Excess fasting on the other hand has the potential to be problematic. Alternative day fasting might exacerbate the immune reaction and subsequent inflammation to viral infections through TLR3 (R).

Intermittent fasting in mice led to the enrichment in Lactobacillus and the reduction of Akkermansia (R). This can be problematic as too much Lactobacillus can create too much lactate and overburden the liver, whereas a reduction in Akkermansia could lead to leaky gut, insulin resistance, etc. Read more about the benefits of Akkermansia muciniphila here.

Furthermore, in this animal study, alternate-day fasting decreased weight gain and food intake. Surprisingly, the IF regiment also elevated plasma insulin concentrations, both at baseline and after glucose administration during OGTT. After 12 weeks of dietary intervention, pancreatic islets displayed increased ROS production and apoptosis, meaning pancreatic damage. Despite their lower body weight, the animals that did IF had increased fat reserves and decreased muscle mass.

As a summary of the findings of that study, alternative day fasting in animals promoted β -cell dysfunction, insulin resistance, fat gain and muscle loss (R).

Last but not least, many studies have reported adverse outcomes as a consequence of
IF and they include (R):

  • Hypoglycemia, ketoacidosis, dehydration, hypotension, and thrombosis in diabetic individuals.
  • A significant increase in blood pressure and total cholesterol in middle-aged men.
  • Increased plasma concentrations of cortisol at night, which suggests altered circadian rhythms.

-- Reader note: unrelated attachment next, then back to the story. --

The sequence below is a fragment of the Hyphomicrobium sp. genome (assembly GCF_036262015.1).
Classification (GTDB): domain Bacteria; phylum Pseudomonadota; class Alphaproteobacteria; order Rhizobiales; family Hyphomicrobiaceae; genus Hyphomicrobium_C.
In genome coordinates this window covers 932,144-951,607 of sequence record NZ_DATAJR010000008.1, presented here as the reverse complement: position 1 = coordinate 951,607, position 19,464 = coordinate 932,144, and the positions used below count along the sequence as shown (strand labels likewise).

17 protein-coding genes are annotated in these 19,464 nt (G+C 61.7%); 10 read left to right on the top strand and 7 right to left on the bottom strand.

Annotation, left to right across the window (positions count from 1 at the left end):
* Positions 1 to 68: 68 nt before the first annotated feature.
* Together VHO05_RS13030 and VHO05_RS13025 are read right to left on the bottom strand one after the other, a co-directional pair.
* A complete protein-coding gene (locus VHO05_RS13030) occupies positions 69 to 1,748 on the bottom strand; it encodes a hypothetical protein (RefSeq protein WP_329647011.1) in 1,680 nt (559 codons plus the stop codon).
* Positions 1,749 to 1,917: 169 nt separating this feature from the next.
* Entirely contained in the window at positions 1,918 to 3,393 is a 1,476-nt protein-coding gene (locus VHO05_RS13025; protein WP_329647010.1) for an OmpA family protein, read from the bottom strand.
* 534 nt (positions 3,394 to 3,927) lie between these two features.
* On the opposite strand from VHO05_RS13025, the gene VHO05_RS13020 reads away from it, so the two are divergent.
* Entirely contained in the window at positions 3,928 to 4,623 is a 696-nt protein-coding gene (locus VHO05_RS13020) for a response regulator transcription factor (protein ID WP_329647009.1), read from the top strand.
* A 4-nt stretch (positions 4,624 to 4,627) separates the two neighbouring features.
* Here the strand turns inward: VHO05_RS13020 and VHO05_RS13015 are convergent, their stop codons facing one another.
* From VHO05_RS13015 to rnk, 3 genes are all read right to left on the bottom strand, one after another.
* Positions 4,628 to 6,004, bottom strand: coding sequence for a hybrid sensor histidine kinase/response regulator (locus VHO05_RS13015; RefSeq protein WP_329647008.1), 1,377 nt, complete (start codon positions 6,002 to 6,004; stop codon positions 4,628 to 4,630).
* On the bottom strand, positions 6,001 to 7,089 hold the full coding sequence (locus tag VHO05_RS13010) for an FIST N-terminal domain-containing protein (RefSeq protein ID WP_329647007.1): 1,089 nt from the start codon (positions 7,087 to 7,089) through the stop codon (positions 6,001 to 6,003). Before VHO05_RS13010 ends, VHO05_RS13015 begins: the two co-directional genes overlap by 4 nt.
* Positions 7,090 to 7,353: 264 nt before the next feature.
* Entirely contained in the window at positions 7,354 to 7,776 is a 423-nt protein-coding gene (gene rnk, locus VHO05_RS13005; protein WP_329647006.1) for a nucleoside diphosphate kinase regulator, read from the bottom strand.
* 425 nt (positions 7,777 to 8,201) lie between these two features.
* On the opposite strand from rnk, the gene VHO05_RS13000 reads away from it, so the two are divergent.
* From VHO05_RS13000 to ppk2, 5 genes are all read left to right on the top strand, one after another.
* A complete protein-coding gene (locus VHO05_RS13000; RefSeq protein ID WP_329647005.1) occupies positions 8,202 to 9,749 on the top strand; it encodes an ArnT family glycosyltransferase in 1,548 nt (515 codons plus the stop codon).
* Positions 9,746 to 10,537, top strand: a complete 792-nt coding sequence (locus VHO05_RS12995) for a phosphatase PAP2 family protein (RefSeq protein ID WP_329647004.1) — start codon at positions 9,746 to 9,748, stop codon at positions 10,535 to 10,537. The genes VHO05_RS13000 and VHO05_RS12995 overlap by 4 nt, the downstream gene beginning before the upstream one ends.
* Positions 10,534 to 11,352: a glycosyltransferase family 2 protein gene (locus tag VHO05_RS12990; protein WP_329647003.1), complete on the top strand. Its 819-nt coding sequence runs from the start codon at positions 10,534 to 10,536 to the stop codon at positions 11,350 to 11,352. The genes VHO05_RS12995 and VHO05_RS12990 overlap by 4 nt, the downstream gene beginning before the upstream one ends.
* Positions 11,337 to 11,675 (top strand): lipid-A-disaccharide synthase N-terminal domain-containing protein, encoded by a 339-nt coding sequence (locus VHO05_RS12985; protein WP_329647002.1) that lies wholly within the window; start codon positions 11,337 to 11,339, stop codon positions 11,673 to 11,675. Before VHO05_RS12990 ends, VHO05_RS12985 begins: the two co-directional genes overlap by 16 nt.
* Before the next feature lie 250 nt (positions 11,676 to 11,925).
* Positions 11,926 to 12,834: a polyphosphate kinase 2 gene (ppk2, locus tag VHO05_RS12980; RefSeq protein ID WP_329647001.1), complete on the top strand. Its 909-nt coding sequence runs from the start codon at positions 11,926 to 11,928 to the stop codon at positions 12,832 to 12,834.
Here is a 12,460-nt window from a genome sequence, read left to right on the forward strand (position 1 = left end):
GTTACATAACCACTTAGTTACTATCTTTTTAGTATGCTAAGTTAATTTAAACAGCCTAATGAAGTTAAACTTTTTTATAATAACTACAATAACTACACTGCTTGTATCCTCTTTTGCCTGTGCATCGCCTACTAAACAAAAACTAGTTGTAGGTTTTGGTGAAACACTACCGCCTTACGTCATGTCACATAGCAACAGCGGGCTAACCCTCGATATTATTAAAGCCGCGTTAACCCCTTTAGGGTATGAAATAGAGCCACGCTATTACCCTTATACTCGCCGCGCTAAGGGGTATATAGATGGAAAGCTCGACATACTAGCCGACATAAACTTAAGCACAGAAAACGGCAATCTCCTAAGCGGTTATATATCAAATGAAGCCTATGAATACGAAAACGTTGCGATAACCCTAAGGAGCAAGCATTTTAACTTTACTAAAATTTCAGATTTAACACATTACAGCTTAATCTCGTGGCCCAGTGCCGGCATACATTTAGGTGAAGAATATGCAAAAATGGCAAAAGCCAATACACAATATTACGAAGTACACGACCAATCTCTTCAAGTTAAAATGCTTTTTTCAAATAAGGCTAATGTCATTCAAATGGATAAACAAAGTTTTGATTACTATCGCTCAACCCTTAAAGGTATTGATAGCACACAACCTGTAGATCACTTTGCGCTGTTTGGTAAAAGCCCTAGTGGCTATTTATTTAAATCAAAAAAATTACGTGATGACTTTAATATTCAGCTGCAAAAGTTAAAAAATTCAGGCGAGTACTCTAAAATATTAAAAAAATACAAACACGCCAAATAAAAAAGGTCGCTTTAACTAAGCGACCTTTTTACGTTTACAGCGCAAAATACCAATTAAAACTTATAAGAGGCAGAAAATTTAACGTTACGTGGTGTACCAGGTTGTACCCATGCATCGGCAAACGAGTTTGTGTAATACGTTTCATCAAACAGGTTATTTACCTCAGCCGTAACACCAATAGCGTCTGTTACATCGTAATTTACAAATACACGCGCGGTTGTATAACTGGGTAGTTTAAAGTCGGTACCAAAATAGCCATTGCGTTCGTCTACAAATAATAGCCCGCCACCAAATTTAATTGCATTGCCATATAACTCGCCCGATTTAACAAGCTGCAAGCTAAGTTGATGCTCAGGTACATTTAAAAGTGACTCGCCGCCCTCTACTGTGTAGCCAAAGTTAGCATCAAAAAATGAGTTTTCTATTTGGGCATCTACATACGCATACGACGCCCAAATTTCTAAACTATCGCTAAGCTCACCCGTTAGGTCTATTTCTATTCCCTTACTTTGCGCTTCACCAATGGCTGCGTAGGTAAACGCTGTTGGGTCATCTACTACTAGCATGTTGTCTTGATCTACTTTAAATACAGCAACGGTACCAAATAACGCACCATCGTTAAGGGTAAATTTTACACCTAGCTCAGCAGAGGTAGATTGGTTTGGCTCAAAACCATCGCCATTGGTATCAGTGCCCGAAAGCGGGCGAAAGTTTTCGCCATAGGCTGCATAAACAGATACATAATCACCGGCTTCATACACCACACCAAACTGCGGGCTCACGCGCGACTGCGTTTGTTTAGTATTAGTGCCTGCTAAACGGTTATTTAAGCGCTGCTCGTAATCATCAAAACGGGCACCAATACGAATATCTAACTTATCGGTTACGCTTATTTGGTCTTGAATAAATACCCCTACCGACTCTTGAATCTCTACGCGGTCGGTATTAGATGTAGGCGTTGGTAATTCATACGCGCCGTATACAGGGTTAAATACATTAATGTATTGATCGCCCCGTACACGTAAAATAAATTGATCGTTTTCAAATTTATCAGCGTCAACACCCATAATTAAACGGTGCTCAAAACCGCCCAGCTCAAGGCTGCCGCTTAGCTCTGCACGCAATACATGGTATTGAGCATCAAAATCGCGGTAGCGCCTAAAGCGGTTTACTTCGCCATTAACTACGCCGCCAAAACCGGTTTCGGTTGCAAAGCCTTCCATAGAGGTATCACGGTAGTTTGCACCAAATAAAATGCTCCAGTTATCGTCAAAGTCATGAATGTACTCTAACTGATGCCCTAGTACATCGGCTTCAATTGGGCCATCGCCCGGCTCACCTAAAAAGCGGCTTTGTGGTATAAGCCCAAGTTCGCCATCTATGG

• Higher peaks and more abrupt declines in insulin and glucose concentrations, indicating a biological environment prepared for long-term insulin resistance and diabetes.

A few alternatives to fasting

Not everyone wants to fast as they are too hungry in the morning, get low blood sugar, etc., but still want to reap the benefits of that clearheaded energetic feeling from intermittent fasting.

Here are a few alternatives to fasting that you can try out:

  • Eliminate all problematic foods from your diet that might be causing gut dysbiosis, leaky gut and inflammation in the first place.
  • Use activated charcoal. Activated charcoal helps to clear bacterial products and endotoxins from the gut. Many people feel better energy and more clearheaded when they use 1/2 tsp activated charcoal every morning or at least 2-3 times per week.
  • Do a fruit fast, which is basically when you eat whole fruits and/or drink fruit juice during the fasting period.
  • Drink bone broth in the morning. It’s very easy to digest and will provide a good amount of salt for those that crave something salty in the morning. Add well-cooked meat to the bone broth to up protein intake if you can tolerate it.
  • Use TUDCA. As one of the studies above pointed out, they could replicate the cognitive benefits of IF with TUDCA.
  • Lower overall inflammation


It appears that it comes back to the gut yet again. If you have had nagging gut issues that you want to clear up, then check out my Alpha Energy Nutrition Course.

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3 Replies to “Why intermittent fasting actually works (it’s not what you think)”

  1. Hans what are your thoughts on a 24 hour fast once a week? Never liked the way I felt on daily IF and moved to one 24 hour fast a week for the iapoptosis benefits. Thanks!

    1. Hey Scott,
      Yes I also like the idea of 1 full of fasting instead of shorter fasts. I think it’s more effective and less stressful that way.